Lebanese Montrealers devastated by Beirut explosion hold vigil, send help
Community has quickly come together to start organizing and sending money back home
Montrealers gathered to hold a vigil on Wednesday night in memory of those who were killed or hurt in the deadly explosion in Beirut.
Many had watched in horror on Tuesday as footage of a massive explosion at a warehouse in Beirut made the rounds on social media.
Camille Nassar, who was born in Lebanon and moved to Montreal a decade ago, told CBC that it was "devastating" to behold.
"Our heart is aching, our heart is bleeding," he said. "I know the area stone by stone, door by door. These are my neighbours. These are my friends."
The explosion near the centre of Beirut killed at least 135 people, injured thousands and sent shock waves across the Lebanese capital, shattering windows and causing apartment balconies to collapse.
The blast occurred in the city's port area. Lebanon's interior minister said initial information indicated highly explosive material, which had been seized years ago and stored there, had blown up.
Nassar said because Lebanon is a small country, everyone knows someone who was affected by the explosion.
He said his uncle and cousin were both injured in the blast.
Having lived in Lebanon from 1976 to 2006, Nassar said the blast brought back memories of the war. Still, this explosion surpassed any he'd experienced during that period.
"The whole war years we never witnessed that," he said. "It is tough. It is beyond words."
He said the Lebanese community in Montreal has quickly come together to start organizing and sending money back home.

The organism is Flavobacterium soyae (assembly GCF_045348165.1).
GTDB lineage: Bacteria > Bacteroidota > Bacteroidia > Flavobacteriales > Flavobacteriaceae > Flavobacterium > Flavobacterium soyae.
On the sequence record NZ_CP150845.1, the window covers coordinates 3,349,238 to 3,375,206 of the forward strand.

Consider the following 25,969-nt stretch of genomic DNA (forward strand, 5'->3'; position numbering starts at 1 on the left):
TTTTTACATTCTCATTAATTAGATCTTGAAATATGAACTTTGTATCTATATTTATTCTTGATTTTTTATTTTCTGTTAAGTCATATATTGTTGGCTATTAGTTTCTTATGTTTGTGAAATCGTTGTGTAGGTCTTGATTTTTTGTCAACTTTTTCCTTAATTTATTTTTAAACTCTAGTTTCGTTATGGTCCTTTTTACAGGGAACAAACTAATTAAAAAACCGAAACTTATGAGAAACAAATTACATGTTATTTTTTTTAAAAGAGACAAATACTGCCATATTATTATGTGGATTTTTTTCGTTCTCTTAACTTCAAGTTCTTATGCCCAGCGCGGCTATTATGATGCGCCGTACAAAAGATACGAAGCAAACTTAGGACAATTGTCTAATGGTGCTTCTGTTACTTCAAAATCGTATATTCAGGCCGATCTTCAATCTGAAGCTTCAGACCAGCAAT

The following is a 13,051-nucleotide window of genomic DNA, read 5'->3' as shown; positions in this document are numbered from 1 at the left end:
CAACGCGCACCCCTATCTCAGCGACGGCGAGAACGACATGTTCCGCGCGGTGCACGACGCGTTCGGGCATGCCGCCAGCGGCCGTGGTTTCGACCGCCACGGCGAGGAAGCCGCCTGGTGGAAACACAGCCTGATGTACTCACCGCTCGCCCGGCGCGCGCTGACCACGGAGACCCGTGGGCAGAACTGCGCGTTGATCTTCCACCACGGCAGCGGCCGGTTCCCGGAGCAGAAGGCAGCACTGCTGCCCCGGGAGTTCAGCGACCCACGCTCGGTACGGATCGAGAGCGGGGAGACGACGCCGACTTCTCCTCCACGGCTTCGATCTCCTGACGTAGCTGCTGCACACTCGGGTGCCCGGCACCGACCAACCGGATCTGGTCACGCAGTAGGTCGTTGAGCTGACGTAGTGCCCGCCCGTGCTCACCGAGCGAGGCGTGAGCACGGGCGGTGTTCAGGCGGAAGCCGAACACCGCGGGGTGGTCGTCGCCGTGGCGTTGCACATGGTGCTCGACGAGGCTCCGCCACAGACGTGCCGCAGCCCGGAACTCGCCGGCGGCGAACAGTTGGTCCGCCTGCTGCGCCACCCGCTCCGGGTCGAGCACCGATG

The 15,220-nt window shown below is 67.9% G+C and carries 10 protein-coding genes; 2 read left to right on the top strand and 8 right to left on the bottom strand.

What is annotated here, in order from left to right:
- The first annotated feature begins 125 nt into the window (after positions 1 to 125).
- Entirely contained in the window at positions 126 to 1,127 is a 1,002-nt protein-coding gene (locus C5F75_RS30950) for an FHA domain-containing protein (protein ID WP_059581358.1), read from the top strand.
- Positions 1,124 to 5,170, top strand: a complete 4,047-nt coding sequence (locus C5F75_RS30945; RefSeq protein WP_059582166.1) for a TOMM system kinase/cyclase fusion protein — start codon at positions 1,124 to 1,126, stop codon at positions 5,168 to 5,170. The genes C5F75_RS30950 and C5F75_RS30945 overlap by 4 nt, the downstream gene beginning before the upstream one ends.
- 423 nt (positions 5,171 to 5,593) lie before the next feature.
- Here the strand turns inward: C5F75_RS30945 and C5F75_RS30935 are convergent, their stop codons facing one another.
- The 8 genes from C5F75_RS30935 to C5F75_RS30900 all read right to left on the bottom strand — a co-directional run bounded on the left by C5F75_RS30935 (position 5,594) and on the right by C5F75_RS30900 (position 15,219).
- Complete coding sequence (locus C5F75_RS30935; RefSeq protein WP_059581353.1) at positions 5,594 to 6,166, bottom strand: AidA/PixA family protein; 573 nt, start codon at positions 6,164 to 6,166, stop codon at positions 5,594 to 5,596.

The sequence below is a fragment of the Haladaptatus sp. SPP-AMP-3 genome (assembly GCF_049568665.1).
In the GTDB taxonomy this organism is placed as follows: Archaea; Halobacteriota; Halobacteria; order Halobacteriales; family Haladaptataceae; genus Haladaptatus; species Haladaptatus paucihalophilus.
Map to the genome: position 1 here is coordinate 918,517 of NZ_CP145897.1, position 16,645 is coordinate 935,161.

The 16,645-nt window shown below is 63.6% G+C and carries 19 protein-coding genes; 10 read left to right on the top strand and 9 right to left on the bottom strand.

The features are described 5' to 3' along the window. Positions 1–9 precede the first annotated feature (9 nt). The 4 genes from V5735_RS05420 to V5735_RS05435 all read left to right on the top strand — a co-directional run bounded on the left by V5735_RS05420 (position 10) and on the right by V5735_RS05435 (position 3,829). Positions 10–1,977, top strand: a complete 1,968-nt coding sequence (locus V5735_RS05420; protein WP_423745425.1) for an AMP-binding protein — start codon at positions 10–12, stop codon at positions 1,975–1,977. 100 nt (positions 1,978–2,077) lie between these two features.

There are currently two relief funds, through the Canadian Red Cross and through a Quebec group called Justice Femme.
Hanadi Saad, who lives on Montreal's South Shore, is the founder of Justice Femme. She was born in Lebanon and moved to Quebec with her family in 1991.
"My heart was there yesterday," she told CBC. "My heart is broken. All my childhood I lived in Lebanon, and I was born in civil war. It reminds me of the war."
Her group started a crowdfunding campaign with a goal of $10,000 on Tuesday night. They will give the money raised to the Red Cross and to different non-profit organizations working in the region.
She said she learned this morning that her cousin had died in the explosion.
"I want to be there but I cannot help," said Saad. "I feel like my hands are tied."
She said the country was already dealing with a financial crisis on top of the pandemic, and this is the last thing people in Lebanon need.
"I don't know if we can rebuild," she said. "No one wants to stay there anymore. Because there's no future there anymore."
Joseph Daoura, a lawyer and municipal councillor in Town of Mount Royal, said that he is one of many people who fled Lebanon during the war, but still feels very connected to his homeland.
"It's a very difficult situation where all the Lebanese and all the diaspora live all around the world," he said. "They still have Lebanon in their hearts."
Daoura, who was born there and left in 1982, told CBC that he's already seen an outpouring of support for his home country following the deadly incident.
"Quebecers have already shown a great sympathy and empathy," said Daoura.
With files from CBC Montreal's Daybreak, Verity Stevenson and Lauren McCallum